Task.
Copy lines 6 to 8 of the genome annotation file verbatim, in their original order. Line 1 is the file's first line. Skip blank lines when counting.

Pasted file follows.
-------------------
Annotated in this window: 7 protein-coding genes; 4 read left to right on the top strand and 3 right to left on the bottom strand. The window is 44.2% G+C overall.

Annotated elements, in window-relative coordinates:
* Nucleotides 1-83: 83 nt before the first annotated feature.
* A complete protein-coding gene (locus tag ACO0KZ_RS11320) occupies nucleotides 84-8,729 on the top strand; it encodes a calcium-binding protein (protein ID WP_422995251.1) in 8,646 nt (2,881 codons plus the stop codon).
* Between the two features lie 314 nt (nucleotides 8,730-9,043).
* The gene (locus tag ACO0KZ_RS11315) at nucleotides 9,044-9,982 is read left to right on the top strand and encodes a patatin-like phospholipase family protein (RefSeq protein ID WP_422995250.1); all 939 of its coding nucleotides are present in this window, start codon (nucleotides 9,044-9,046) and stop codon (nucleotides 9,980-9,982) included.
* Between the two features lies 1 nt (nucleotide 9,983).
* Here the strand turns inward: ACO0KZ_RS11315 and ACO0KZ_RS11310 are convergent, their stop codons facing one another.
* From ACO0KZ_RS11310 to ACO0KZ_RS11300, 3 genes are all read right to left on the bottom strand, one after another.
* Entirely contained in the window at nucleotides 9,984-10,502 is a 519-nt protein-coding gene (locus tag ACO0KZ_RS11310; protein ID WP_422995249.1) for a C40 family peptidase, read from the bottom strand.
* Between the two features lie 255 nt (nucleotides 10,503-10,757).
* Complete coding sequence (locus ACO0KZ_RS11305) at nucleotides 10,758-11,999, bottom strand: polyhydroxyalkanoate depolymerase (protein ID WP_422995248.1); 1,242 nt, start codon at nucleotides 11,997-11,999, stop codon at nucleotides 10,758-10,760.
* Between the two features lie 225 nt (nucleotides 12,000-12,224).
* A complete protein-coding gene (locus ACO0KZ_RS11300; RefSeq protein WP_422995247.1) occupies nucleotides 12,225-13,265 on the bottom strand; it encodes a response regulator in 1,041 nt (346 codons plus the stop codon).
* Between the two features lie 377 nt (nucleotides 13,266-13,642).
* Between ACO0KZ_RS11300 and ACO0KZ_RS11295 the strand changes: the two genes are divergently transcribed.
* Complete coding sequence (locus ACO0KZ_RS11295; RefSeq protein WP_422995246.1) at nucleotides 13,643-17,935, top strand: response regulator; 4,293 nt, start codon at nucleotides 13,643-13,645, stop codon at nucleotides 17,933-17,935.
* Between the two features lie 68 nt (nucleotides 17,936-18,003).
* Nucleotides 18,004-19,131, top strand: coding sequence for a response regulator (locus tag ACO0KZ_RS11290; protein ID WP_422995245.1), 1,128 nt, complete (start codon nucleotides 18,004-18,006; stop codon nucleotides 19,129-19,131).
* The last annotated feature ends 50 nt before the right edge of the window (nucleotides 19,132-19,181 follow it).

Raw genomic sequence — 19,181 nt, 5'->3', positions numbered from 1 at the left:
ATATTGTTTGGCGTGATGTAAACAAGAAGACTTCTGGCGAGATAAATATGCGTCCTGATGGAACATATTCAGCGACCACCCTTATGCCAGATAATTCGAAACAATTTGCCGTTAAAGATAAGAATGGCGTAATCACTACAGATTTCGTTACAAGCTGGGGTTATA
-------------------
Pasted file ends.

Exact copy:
* The gene (locus tag ACO0KZ_RS11315) at nucleotides 9,044-9,982 is read left to right on the top strand and encodes a patatin-like phospholipase family protein (RefSeq protein ID WP_422995250.1); all 939 of its coding nucleotides are present in this window, start codon (nucleotides 9,044-9,046) and stop codon (nucleotides 9,980-9,982) included.
* Between the two features lies 1 nt (nucleotide 9,983).
* Here the strand turns inward: ACO0KZ_RS11315 and ACO0KZ_RS11310 are convergent, their stop codons facing one another.